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December 2021 Far from the Madding Crowd

TALES FROM THE HILLS
(Ashmansworth and Crux Easton)

Far from the Madding Crowd

In 1966 a small ad appeared in the Andover Advertiser: “Wanted: film extras, £2 a day.” No mention of the film, or who was in it. Two people from Ashmansworth applied, expecting some low-budget movie. It turned out to be just the opposite. It was a very lavish production starring Julie Christie, who had just won the Oscar for Best Actress (for Darling) and directed by John Schlesinger, who was shortly to win an Oscar himself (for Midnight Cowboy). Today it remains the definitive film version of Thomas Hardy’s Far from the Madding Crowd.

So the Ashmansworth pair found themselves cast in the title role, the Madding Crowd, albeit with a hundred others, playing opposite Julie Christie, and becoming the envy of their friends.

Strangely enough, they were not the first pair from Ashmansworth to find themselves directed by John Schlesinger in a film of rural Wessex. Back in 1948, while still at Oxford, young Schlesinger, who was himself from Inkpen, had recruited Kiffer and Nigel Finzi from Ashmansworth, with many others from the villages round his home, to supply the crowd in his own grim film about murders in Combe and hangings on Combe Gibbet. He called it The Black Legend. He even roped in his fellow undergraduate, Robert Hardy, to act in it.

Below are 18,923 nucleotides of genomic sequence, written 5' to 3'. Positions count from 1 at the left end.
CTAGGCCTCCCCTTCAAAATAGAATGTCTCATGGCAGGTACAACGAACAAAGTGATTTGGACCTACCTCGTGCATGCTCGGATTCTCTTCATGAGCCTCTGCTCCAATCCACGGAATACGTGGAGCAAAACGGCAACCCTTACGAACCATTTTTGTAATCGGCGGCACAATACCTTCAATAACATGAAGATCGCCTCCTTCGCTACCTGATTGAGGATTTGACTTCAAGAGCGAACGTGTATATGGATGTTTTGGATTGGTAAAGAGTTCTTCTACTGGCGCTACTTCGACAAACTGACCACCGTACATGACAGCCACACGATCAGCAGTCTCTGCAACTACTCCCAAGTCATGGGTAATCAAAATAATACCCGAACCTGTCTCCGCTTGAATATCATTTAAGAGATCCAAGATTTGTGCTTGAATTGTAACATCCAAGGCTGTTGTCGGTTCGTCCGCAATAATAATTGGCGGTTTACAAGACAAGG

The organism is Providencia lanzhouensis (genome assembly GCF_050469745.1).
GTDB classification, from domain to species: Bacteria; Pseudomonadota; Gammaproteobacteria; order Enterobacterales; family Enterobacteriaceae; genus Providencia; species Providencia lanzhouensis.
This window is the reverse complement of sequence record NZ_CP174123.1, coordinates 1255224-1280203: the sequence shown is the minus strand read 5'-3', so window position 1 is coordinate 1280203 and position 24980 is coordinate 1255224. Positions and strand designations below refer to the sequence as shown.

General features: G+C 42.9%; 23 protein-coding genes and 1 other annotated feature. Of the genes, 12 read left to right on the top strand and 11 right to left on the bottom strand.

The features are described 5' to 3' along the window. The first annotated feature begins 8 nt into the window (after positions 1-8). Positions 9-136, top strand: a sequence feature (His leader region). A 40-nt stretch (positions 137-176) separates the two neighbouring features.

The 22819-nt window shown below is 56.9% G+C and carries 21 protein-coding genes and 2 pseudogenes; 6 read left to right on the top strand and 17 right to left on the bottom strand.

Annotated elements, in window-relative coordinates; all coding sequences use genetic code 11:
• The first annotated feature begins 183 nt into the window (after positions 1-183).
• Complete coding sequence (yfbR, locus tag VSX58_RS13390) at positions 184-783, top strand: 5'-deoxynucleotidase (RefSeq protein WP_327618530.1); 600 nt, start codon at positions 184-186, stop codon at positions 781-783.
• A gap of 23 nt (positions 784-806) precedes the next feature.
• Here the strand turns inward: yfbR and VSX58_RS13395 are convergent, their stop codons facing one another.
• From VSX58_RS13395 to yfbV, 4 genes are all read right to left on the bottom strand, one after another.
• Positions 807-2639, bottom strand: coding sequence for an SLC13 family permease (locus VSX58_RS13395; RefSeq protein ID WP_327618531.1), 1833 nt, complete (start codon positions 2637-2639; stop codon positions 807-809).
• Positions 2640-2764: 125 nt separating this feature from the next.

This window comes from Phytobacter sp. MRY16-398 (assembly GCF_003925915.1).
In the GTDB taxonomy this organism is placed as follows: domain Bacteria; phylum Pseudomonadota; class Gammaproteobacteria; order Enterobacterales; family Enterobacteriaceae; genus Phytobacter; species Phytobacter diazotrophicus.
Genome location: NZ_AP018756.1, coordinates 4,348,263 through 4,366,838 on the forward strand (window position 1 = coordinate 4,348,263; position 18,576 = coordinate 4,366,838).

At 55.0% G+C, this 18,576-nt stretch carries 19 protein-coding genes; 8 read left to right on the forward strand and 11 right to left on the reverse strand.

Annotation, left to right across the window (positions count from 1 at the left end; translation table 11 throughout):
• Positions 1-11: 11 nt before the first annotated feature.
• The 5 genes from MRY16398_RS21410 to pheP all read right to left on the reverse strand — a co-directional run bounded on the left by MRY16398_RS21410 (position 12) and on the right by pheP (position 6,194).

Both Schlesinger and Finzi were inspired by Thomas Hardy. One of Finzi’s prize possessions in the Book Room at Ashmansworth was the original handwritten version of Hardy's poem We Field-Women, complete with the poet’s crossings-out and emendations. It was one of many Hardy poems Finzi set to music. The poem is in three stanzas. It describes a year’s weather and a year’s work on a dairy farm: how it rained, how it snowed, and how it shone - and how strongly the weather affected the women’s lives and work.
 
The last stanza celebrates the return of sunshine, and the women’s renewed delight in their lives:


How it shone
When we went from Flintcomb-Ash
To start at dairywork once more
In the laughing meads, with cows threescore,
And pails, and songs, and love - too rash;
How it shone!

 

Agricola, December 2021